Government policies created for one set of purposes almost always generate additional results that were not part of the original plan. Very often these unintended consequences are seriously adverse, and in some cases are so severe as to render the policy a failure.
In Aftermath, noted economist Thomas Hall examines four major instances of significant unintended consequences, all of them negative, resulting from major public policies: the federal income tax, cigarette taxes, minimum wage laws, and alcohol prohibition. Each widespread, well known policy was instituted as a positive measure, but almost immediately gave rise to enormously damaging consequences and harmful side effects. What were these terrible consequences? Hall demonstrates how these policies played a significant role in creating America’s vast welfare state, criminal activities, a bloated government hungry for more revenue, smuggling, a scarcity of jobs for teenagers and the working poor, corrupt public officials, overcrowded prisons, and much more. Not exactly what the originators had foreseen. Hall’s exploration of these four iconic policies offers powerful optics for examining current and proposed policies, and he provides an overview of the new and emerging consequences of the Affordable Care Act, the Dodd‐Frank Act, and the war on drugs.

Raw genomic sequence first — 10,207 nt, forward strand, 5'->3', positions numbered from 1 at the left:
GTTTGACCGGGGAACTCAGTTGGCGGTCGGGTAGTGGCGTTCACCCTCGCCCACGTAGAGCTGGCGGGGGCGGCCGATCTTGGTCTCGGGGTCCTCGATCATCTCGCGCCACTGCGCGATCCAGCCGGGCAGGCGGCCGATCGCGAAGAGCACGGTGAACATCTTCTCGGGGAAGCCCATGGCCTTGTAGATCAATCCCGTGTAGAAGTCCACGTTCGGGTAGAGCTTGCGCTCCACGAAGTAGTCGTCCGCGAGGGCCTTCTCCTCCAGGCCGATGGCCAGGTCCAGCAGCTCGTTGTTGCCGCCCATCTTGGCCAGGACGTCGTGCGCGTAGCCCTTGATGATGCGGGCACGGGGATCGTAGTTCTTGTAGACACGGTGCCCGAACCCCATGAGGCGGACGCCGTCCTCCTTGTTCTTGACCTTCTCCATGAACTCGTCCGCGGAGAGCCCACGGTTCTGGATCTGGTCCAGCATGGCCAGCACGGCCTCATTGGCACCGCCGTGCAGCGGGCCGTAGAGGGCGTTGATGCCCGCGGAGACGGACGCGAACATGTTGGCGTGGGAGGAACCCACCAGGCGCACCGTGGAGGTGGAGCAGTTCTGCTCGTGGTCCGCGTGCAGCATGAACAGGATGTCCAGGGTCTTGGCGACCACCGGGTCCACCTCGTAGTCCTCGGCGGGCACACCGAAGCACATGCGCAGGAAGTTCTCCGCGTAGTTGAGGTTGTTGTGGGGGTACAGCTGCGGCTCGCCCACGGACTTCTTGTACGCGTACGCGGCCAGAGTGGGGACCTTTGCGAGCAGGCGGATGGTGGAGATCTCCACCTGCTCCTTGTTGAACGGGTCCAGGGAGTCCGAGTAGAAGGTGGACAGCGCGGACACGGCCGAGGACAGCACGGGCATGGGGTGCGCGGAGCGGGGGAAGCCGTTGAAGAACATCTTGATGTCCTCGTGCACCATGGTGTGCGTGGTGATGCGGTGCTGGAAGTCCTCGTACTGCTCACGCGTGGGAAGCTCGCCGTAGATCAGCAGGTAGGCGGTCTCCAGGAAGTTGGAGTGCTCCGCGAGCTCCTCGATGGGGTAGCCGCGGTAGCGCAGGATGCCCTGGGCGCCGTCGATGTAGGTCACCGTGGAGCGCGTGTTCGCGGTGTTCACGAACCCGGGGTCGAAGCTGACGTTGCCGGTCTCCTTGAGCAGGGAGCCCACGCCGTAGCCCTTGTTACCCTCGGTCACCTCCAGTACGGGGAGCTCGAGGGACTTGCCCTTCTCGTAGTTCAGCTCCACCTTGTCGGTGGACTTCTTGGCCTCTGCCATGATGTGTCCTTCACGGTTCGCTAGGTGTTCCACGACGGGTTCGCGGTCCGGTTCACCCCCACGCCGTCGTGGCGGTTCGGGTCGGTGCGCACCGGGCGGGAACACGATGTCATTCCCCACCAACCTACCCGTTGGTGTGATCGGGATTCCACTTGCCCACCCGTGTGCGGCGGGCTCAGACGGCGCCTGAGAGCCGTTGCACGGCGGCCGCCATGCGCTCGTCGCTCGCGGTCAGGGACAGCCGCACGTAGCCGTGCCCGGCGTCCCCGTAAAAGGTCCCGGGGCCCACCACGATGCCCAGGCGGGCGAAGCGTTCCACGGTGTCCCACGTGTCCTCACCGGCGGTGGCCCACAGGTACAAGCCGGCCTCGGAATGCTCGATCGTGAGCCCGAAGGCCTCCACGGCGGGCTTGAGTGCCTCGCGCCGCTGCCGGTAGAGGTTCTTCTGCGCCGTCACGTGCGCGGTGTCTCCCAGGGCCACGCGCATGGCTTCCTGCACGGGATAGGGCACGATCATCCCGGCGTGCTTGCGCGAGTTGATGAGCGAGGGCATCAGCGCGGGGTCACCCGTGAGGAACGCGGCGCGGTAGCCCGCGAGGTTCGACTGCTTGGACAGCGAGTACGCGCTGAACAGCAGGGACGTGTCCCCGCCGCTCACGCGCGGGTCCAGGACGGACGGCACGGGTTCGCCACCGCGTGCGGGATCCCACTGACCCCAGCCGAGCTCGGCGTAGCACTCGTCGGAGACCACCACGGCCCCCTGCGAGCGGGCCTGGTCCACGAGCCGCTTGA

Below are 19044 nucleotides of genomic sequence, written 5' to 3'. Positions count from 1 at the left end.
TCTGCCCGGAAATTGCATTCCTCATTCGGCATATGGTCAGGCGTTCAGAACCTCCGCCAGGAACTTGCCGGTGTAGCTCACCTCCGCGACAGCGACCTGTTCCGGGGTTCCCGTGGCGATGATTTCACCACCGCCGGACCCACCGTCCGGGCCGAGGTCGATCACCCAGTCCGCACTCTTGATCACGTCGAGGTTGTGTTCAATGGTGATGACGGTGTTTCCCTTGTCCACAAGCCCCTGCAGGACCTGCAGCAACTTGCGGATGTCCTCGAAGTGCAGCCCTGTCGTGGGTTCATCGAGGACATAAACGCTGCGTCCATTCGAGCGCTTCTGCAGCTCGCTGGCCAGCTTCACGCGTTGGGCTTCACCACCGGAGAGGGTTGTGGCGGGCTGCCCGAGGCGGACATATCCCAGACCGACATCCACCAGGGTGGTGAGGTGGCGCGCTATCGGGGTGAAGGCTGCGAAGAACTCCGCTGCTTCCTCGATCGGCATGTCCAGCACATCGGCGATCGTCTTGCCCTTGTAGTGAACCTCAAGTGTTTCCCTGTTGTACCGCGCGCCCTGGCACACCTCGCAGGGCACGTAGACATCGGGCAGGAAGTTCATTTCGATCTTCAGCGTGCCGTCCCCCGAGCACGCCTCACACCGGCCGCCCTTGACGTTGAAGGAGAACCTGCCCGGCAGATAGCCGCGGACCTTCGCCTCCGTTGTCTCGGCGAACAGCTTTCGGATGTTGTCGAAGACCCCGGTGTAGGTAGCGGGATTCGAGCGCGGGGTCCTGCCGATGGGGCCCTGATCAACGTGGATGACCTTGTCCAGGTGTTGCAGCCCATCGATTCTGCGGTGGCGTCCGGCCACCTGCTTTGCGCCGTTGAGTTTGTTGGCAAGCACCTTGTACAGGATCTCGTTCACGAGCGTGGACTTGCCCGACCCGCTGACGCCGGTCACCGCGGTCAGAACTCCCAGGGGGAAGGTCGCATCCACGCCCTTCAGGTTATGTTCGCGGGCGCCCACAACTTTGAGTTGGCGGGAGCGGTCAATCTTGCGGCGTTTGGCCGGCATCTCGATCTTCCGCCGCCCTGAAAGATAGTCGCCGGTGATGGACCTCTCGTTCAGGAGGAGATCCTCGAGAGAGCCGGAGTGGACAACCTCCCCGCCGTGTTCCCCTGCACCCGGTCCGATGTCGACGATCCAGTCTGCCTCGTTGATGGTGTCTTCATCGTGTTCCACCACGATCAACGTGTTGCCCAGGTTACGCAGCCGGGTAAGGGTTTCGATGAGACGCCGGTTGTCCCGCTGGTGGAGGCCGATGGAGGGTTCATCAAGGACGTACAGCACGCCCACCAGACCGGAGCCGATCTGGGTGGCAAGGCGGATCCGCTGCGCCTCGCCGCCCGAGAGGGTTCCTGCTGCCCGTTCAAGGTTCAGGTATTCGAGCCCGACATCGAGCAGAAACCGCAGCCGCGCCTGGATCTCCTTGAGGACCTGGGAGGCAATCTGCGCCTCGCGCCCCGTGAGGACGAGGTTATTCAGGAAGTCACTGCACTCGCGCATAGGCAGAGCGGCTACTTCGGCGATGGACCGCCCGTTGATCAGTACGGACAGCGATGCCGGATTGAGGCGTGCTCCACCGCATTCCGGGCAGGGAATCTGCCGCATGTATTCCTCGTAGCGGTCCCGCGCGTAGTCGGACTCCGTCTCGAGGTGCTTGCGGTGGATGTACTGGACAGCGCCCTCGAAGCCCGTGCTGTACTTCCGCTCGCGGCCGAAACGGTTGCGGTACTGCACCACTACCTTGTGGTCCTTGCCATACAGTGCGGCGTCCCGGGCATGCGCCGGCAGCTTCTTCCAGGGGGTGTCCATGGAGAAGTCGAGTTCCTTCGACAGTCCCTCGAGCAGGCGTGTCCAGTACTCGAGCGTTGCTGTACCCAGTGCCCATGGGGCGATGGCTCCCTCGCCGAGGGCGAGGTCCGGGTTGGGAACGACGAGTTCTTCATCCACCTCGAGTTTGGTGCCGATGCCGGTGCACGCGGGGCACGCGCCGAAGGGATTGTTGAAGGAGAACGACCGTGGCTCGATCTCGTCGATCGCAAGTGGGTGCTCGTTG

With the pace of government policymaking continuing unabated, Hall’s insights on how to examine and minimize the potential outcomes of bureaucratic activity before they can potentially harm the public—in ways not intended or anticipated—are more necessary and vital than ever before.